Health

These Popular Diabetes Medications May Also Prevent Glaucoma

Tags:

Did you know that over one in 10 Americans have diabetes? Because of the debilitating side effects of the condition, many of them rely on special medications to balance blood sugar levels and consistently produce insulin. Though it’s never fun to have to take a prescription, we’ve got some good news: Those diabetes drugs may have even more health benefits, including protecting the body from glaucoma.

Sponsored
Sponsored
3 Toxic Foods For Dogs: The One Meat You Should Never Feed Your Dog
Top U.S. Vet Reveals: The Worst Dog Food You Can Buy
LEARN MORE

In a recent study published in the British Journal of Ophthalmology, University of Pennsylvania researchers wanted to see if a popular group of diabetes medications called GLP-1R agonists (referred to most often as Trulicity and Rybelsus on the market) could also protect diabetics from developing glaucoma. Glaucoma, where the optic nerve in the eyeball is damaged by high blood pressure, is a common complication of diabetes that can lead to vision loss, especially without proper ongoing treatment. In fact, it’s the world’s leading cause of blindness. So, scientists wondered, what if these medications people were already taking could offer this extra help?

To look into this, researchers observed a group of 1,961 diabetic patients who began using GLP-1R agonist diabetes drugs for the first time as well as a control group of around 4,371 people who were’t exposed to these prescriptions. In the end, they found that the group of people who used GLP-1R agonists were half as likely to be diagnosed with glaucoma than those who didn’t.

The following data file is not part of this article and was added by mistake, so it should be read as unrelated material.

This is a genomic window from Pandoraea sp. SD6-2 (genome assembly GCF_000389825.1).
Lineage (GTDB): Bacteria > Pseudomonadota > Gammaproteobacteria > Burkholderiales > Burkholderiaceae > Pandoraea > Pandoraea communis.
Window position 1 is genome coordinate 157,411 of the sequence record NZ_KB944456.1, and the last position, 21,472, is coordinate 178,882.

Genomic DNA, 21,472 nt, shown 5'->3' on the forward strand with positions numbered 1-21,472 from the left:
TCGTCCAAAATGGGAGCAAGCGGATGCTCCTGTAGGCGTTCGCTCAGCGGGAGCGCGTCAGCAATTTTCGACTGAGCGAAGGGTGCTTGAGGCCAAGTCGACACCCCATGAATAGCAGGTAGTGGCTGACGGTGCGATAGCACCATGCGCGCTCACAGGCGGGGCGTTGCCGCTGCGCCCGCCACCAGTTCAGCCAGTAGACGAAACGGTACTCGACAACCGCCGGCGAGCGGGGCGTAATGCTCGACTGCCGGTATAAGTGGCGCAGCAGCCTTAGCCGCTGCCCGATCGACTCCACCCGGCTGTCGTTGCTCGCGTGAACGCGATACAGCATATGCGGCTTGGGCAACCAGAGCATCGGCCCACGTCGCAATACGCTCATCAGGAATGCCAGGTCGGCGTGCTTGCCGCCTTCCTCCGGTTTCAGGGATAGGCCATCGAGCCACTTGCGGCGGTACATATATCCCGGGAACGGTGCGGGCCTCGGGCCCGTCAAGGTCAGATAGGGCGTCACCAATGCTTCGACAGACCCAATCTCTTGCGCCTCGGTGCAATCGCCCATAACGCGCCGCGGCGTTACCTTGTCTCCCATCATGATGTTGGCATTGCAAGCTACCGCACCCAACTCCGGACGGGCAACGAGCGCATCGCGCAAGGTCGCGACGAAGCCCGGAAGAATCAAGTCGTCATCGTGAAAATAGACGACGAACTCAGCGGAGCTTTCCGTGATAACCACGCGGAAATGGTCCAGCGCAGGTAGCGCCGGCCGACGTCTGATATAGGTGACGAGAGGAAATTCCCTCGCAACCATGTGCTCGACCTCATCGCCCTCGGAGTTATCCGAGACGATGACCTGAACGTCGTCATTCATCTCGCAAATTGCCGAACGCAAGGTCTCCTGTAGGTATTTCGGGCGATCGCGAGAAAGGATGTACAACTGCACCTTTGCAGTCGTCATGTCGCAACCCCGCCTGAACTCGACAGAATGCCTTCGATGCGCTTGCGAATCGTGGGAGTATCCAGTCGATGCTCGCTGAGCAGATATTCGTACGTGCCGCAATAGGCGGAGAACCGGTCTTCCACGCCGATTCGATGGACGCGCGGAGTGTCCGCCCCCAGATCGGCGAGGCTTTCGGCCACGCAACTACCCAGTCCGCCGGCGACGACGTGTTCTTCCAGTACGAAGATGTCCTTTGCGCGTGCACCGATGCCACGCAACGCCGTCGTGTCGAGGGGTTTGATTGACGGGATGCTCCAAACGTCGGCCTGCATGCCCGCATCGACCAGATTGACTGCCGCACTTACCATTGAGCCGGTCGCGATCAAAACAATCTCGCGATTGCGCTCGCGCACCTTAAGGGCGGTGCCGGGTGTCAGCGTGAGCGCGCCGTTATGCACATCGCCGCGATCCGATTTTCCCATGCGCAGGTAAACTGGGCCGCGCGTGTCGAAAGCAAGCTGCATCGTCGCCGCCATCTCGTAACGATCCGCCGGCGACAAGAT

Scientists are still investigating why this happens on a molecular level, but their previous animal-based research published in 2020 suggests that these types of diabetes drugs may reduce neuroinflammation within the brain and protect the eye from vision cell death. While they still have more work to do, the authors of the study believe that these GLP-1R agonist medications could potentially stop side effects of other common conditions, including Parkinson’s, Alzheimer’s, and other neurodegenerative disorders.

It’s a promising start!

Keep scrolling, there's more!
179857
Use left and right arrow keys to navigate between menu items. Use right arrow key to move into submenus. Use escape to exit the menu. Use up and down arrow keys to explore. Use left arrow key to move back to the parent list.